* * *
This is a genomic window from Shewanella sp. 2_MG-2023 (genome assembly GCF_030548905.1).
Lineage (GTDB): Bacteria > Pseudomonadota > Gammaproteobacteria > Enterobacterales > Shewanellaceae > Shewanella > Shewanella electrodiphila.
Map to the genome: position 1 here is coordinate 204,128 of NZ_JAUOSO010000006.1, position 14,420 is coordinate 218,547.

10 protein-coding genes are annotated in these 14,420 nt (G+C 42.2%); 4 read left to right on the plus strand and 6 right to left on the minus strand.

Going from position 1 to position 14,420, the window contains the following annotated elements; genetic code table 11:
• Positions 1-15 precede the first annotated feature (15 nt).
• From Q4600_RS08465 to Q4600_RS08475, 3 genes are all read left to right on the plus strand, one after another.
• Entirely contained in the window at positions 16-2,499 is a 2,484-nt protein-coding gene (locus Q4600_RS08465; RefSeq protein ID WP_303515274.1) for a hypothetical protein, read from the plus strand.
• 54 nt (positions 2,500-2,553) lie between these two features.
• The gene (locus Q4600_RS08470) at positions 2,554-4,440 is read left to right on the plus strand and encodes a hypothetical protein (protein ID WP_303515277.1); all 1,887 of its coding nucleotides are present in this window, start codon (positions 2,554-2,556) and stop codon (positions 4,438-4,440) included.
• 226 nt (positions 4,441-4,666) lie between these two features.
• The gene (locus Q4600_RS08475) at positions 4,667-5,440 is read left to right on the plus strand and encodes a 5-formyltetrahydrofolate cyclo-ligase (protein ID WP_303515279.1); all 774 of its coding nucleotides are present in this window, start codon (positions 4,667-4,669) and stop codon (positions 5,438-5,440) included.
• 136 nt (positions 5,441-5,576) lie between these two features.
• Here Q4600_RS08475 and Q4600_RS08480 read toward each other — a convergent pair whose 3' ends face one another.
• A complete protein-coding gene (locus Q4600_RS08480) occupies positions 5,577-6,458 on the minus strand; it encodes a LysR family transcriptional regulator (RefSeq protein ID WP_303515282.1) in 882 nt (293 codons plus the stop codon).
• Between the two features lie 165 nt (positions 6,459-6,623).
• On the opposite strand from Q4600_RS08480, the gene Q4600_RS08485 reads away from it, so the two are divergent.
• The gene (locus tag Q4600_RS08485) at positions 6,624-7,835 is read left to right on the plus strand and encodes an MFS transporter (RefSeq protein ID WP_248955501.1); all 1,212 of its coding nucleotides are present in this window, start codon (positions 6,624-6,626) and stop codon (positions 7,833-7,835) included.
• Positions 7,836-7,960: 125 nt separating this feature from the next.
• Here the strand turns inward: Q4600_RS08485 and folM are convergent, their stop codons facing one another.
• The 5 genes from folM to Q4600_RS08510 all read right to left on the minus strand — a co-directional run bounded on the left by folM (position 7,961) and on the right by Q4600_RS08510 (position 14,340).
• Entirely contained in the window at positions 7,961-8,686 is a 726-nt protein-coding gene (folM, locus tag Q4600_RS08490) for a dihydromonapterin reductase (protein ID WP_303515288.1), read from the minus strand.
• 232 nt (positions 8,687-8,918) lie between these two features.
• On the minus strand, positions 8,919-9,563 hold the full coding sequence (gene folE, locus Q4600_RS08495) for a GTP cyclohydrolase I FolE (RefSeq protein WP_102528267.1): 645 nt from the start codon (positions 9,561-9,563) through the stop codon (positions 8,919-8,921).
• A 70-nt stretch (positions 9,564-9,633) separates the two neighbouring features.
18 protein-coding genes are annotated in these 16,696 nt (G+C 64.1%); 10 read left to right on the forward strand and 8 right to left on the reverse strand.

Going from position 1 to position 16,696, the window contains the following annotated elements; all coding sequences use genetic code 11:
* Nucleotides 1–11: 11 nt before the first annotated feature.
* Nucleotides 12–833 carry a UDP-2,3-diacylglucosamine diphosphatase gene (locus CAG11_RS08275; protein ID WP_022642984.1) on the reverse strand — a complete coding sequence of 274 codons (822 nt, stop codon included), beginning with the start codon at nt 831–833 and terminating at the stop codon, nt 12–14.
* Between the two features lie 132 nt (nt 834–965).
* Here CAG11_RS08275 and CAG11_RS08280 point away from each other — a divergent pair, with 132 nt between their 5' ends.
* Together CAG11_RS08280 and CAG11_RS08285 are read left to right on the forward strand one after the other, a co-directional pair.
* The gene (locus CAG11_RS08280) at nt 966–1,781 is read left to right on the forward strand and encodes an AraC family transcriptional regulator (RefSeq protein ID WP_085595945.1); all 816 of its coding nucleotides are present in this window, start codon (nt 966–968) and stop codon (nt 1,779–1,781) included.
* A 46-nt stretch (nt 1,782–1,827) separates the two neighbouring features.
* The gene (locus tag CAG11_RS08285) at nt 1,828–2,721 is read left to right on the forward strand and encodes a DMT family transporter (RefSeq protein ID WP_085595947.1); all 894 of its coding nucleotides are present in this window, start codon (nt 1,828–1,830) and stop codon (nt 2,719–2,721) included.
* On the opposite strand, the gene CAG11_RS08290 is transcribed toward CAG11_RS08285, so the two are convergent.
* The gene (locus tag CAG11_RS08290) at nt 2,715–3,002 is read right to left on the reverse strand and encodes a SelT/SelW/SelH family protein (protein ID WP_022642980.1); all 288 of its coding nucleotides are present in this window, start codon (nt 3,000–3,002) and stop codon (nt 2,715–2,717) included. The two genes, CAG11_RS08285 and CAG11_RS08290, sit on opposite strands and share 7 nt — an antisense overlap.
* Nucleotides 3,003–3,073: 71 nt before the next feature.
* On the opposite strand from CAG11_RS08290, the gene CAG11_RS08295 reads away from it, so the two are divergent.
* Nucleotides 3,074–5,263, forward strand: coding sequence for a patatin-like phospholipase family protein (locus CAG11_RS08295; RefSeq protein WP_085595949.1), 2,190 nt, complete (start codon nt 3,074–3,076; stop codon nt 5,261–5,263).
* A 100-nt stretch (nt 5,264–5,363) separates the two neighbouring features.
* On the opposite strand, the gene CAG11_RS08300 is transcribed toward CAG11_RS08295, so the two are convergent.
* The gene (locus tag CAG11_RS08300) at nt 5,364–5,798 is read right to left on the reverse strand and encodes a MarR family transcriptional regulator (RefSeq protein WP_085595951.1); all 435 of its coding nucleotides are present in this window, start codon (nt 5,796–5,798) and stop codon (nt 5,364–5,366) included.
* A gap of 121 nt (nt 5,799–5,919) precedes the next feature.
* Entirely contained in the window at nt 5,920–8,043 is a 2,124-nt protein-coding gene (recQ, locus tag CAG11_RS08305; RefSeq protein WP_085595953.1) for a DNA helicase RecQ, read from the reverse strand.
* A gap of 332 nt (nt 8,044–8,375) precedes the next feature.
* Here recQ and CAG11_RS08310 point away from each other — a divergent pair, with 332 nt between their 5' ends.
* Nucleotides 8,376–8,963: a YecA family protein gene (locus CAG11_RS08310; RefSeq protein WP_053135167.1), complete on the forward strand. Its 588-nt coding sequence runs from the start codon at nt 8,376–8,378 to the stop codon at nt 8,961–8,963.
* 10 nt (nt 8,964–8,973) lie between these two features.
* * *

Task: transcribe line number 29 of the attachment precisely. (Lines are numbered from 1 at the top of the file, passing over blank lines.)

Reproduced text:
* Nucleotides 12–833 carry a UDP-2,3-diacylglucosamine diphosphatase gene (locus CAG11_RS08275; protein ID WP_022642984.1) on the reverse strand — a complete coding sequence of 274 codons (822 nt, stop codon included), beginning with the start codon at nt 831–833 and terminating at the stop codon, nt 12–14.